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Kangaroo photos

Kangaroo is a common name for a family of Australian animals. Kangaroos have large powerful legs and feet for leaping, long muscular tail for balance and a small head. Kangaroos are the only large animals to use hopping for locomotion.
Kangaroo
Kangaroo
Red Kangaroo
Red Kangaroo
Jumping kangaroo
Jumping kangaroo
Rock Wallaby
Rock Wallaby
Red Kangaroos can hop as fast as 70 km/h over short distances, but they usually comfortably travel at 20km/h.
This fast and energy-efficient method of travel has evolved less in response to the danger of predators, but more because of the need to regularly cover large distances in search of food and water.
Kangaroos life expectancy is about 9-18 years, with some living until they are 30.




Kangaroos are marsupials, it means they keep babies in the pouch. Female kangaroo is usually permanently pregnant, baby kangaroos are born very early, after 1 month pregnancy. Babies will stay in the pouch for about 9 months, before getting out for the first time.
Milk composition produced by mother kangaroo depends on how old is the baby. Amazingly, kangaroo can even produce 2 different varieties of milk: one for the newborn baby, and another for the older sibling who still lives in the pouch.
Kangaroo and the baby
Kangaroo and the baby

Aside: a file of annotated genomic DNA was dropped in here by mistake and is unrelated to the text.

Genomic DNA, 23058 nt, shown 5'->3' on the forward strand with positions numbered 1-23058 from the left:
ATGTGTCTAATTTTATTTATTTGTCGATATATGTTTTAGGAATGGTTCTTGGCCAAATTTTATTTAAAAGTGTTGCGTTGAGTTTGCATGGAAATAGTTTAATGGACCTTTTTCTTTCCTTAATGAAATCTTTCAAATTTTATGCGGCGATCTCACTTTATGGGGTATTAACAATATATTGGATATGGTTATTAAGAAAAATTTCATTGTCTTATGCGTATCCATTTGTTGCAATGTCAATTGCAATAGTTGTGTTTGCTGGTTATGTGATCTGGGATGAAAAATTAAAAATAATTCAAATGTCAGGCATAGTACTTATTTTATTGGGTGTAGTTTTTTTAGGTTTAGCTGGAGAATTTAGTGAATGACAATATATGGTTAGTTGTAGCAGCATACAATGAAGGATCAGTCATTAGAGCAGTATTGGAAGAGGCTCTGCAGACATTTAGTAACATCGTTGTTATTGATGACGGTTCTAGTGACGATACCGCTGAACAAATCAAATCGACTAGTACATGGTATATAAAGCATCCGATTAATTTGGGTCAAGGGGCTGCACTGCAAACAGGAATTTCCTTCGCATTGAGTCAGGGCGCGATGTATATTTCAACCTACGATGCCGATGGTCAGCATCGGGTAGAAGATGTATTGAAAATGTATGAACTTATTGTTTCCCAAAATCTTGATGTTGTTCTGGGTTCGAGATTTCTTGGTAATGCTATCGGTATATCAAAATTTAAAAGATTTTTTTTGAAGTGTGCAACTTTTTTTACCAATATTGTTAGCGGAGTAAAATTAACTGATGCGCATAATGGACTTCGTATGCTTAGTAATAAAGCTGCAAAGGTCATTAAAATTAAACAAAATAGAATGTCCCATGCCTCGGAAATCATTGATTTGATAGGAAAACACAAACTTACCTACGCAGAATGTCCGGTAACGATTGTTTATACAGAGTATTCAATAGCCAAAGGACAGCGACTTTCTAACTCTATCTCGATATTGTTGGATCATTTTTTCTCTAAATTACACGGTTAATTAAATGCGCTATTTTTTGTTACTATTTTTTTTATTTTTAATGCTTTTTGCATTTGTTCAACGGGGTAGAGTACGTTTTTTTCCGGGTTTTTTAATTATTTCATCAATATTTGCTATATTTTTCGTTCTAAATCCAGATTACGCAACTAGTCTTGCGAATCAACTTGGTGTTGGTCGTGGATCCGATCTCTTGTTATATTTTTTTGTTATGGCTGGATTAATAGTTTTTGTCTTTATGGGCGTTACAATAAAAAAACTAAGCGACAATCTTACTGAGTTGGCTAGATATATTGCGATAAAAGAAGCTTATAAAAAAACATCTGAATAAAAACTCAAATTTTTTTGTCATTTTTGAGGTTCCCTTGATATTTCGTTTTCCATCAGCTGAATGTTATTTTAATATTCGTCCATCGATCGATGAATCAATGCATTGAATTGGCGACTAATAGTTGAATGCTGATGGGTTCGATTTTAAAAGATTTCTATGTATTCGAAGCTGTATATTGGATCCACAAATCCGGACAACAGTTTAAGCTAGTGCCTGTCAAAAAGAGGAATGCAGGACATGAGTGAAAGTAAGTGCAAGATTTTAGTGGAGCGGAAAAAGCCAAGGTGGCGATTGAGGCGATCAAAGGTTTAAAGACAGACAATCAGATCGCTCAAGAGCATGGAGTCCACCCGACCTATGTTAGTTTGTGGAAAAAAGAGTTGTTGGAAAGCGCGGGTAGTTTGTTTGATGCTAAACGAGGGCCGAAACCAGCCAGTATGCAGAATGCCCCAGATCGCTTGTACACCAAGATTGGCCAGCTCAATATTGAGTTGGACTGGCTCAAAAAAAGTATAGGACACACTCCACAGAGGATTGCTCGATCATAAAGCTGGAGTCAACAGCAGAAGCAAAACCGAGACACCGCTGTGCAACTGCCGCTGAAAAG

Kangaroos mostly lives in the bush area, but you can also spot them on the beach or in the mountains - rock wallabies for example.




There are 3 common species:
  • Eastern Grey Kangaroo - the most common specie in Eastern part of Australia (Sydney, Melbourne etc)
  • Western Grey Kangaroo - commonly found in Western Australia (Perth)
  • Red Kangaroo - the biggest one, with height up to 2 meters and weight up to 90 kg. It usually found in the endless deserts in the centre of Australia (Alice Springs)

In addition, there are lots of close kangaroo relatives: wallabies, wallaroo, quokka, tree-kangaroos and others.
Western Grey Kangaroo
Western Grey Kangaroo



Wallaby
Wallaby



Wild kangaroo afraid of people and will hop away if approached too close. In some places tourists are feeding animals despite many requests not to do so, and kangaroos less afraid of people.
The friendliest animals could be found in wildlife parks. Tourists are given special food and kangaroos eating it from hand.
Feeding Red Kangaroo
Feeding Red Kangaroo
Feeding wollaby
Feeding wollaby


Kangaroos are commonly seen in the wild. At daytime they are shy and mostly rest somewhere in the shadow. They are more active at dusk, dawn and night. At that time, they are posing major danger for drivers. It is quite common to hit a kangaroo on country roads. Kangaroo may sit still in the middle of the road or jump right in front of the car.
Consequences of an accident with kangaroo could be severe, in particular with a large red kangaroo. If the animal gets in the car through the windscreen it can kill the car occupants.
That's why in there are many cars with roo-bar at the front, mostly in the country. All trucks have a roo bars as well, because they often have to drive at night.





More photos:
Dingo
Tasmanian Devil
Surf Fishing
Butterflies and parrots
Crocodiles
Seals beach
Koala
Emu
Wombat
Possums

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